# Bending of Curved Members – Neutral Surface

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Mechanical Engineering
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JoVE Core Mechanical Engineering
Bending of Curved Members – Neutral Surface
##### Vidéo précédente20.17: Bending of Curved Members – Strain Analysis

For a curved member with a uniform cross-section, the strain equation along the section shows that it varies non-linearly with the distance from the neutral axis.

Applying Hooke's law gives the stress produced in the curved member. Similar to strain, stress also varies non-linearly, and the plot of stress versus the distance from the neutral axis results in a hyperbola.

Here, all the elementary forces acting on a section are statically equivalent to the bending couple, and its sum over the transverse z-axis gives the equation for the moment.

Substituting the value of stress and simplifying the equations gives the relation that gives the distance from the center of curvature C to the neutral surface. It shows that the neutral surface of the curved member under bending does not pass through the centroid of that section.

Rewriting the expression for the moment in terms of the stress and performing the integration shows that the neutral surface for a curved member is always located between the centroid and the radius of curvature, regardless of its shape.

## Bending of Curved Members – Neutral Surface

In curved beams, unlike straight beams, the stress distribution across the cross-section is not uniform due to the beam's curvature. This non-uniformity arises because the neutral axis, where stress is zero, does not align with the centroid of the section. In a curved beam, the strain varies along the section as a function of the distance from the neutral axis.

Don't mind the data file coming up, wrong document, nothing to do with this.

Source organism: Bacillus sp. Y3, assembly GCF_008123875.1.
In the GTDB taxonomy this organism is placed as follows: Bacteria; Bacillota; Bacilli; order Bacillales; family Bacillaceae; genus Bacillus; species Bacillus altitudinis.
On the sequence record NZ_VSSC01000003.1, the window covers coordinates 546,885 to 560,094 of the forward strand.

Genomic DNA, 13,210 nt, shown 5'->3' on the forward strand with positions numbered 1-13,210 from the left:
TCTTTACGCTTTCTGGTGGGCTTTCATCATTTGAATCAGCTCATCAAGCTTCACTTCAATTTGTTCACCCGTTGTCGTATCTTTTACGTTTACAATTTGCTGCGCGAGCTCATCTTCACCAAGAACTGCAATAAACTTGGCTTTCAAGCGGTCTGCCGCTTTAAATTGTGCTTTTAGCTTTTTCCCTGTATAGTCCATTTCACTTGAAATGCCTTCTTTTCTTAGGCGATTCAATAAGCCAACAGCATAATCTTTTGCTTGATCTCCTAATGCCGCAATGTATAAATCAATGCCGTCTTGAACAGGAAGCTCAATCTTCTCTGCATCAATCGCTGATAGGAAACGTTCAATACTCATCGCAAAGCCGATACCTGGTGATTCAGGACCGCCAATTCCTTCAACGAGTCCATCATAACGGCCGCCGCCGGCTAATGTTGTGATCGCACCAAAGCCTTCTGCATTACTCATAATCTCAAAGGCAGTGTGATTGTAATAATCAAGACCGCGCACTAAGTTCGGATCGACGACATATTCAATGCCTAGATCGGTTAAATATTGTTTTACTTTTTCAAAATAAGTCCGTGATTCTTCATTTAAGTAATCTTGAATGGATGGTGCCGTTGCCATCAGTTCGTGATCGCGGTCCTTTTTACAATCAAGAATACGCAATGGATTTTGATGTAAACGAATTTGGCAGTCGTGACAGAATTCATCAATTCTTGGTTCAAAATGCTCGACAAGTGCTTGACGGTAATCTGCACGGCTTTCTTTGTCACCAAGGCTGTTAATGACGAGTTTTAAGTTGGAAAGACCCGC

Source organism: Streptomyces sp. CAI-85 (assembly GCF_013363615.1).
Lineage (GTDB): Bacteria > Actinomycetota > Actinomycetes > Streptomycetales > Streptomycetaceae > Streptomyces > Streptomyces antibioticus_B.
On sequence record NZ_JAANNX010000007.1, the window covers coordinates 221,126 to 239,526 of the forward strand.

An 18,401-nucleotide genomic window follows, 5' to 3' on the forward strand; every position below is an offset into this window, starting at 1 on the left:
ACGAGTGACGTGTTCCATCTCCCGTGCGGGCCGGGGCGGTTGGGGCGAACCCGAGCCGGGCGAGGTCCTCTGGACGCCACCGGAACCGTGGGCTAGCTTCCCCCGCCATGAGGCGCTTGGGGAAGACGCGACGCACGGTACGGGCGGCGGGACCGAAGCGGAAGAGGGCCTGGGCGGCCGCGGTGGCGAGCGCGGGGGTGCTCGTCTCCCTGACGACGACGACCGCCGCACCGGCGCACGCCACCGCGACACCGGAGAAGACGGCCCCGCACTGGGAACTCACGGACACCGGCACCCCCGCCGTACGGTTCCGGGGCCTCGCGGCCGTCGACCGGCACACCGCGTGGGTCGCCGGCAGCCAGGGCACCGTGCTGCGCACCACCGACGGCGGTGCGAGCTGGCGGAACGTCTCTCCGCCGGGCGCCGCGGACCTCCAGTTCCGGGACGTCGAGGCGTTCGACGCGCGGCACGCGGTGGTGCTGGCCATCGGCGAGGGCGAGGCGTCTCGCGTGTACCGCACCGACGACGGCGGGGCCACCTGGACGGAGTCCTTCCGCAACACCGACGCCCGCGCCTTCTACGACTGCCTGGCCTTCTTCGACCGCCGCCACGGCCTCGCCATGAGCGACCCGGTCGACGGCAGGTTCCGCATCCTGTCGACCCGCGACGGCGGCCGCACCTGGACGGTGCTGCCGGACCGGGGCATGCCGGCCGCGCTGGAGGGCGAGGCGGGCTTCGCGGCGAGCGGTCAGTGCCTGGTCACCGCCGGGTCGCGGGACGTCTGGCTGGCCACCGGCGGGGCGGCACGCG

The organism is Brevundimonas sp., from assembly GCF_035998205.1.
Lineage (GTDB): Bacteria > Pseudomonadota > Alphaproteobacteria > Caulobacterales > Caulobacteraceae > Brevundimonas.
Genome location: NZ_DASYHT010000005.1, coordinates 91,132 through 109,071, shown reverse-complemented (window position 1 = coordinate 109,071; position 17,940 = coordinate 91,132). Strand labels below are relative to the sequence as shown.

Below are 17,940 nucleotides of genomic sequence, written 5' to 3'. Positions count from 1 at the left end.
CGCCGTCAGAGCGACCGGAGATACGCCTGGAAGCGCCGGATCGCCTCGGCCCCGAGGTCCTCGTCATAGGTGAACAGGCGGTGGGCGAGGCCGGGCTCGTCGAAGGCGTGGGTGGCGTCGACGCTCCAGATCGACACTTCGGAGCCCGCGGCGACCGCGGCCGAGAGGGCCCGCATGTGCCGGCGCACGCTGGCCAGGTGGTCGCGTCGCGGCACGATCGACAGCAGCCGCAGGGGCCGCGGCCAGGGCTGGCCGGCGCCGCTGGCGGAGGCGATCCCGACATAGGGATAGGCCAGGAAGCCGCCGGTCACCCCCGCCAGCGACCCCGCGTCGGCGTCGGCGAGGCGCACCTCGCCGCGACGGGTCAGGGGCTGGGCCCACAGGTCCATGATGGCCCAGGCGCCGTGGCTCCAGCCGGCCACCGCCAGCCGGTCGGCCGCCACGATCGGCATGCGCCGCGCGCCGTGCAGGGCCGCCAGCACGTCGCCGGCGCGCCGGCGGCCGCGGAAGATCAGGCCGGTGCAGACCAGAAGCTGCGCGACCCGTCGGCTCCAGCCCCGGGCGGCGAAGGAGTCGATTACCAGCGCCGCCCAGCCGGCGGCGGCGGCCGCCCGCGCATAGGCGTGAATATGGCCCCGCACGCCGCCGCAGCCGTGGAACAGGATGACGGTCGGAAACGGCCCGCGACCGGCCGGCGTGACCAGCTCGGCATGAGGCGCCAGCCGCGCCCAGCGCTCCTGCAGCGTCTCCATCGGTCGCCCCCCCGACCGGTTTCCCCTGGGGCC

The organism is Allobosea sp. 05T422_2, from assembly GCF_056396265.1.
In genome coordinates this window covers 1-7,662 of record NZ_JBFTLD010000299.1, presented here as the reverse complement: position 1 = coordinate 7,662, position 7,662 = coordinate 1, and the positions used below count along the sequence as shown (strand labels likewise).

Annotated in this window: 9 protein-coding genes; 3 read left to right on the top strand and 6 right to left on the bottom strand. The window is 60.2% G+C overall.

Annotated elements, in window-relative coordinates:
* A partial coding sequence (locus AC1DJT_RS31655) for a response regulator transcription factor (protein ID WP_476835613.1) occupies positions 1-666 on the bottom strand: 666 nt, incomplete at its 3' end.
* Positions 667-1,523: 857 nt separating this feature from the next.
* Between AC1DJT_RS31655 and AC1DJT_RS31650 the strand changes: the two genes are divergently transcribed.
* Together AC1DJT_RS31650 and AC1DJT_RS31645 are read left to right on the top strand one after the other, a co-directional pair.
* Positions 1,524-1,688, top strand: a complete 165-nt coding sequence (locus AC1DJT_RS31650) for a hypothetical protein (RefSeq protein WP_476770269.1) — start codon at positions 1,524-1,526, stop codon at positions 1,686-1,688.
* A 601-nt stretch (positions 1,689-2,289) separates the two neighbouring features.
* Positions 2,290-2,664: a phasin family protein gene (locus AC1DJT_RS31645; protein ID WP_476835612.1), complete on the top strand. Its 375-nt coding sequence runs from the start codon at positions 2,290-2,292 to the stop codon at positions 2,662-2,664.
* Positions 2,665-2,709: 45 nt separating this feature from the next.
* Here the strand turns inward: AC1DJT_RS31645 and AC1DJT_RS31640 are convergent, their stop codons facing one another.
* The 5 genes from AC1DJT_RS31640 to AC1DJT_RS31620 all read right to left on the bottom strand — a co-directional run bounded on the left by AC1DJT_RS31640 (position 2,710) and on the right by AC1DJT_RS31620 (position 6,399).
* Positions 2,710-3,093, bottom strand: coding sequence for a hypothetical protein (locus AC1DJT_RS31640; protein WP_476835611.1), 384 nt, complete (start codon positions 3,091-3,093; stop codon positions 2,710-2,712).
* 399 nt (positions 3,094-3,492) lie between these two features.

Consider the curved member described in the previous lesson. According to Hooke's law, which relates stress to strain within the material's elastic limits, the stress also varies non-linearly, resulting in a hyperbolic stress distribution from the neutral axis. The bending moment in a curved beam is calculated by integrating these stress distributions across the beam's cross-section as shown in Equation 1.

The elementary forces acting on any section sum up to create a bending couple equivalent to the moment. This cumulative effect of stress results in the moment equation, which is essential for determining the beam's behavior under load. Analysis reveals that the neutral surface, where longitudinal stress is zero, does not align with the centroid but shifts toward the center of curvature. Regardless of the beam's shape, the neutral axis always lies between the centroid and the radius of curvature.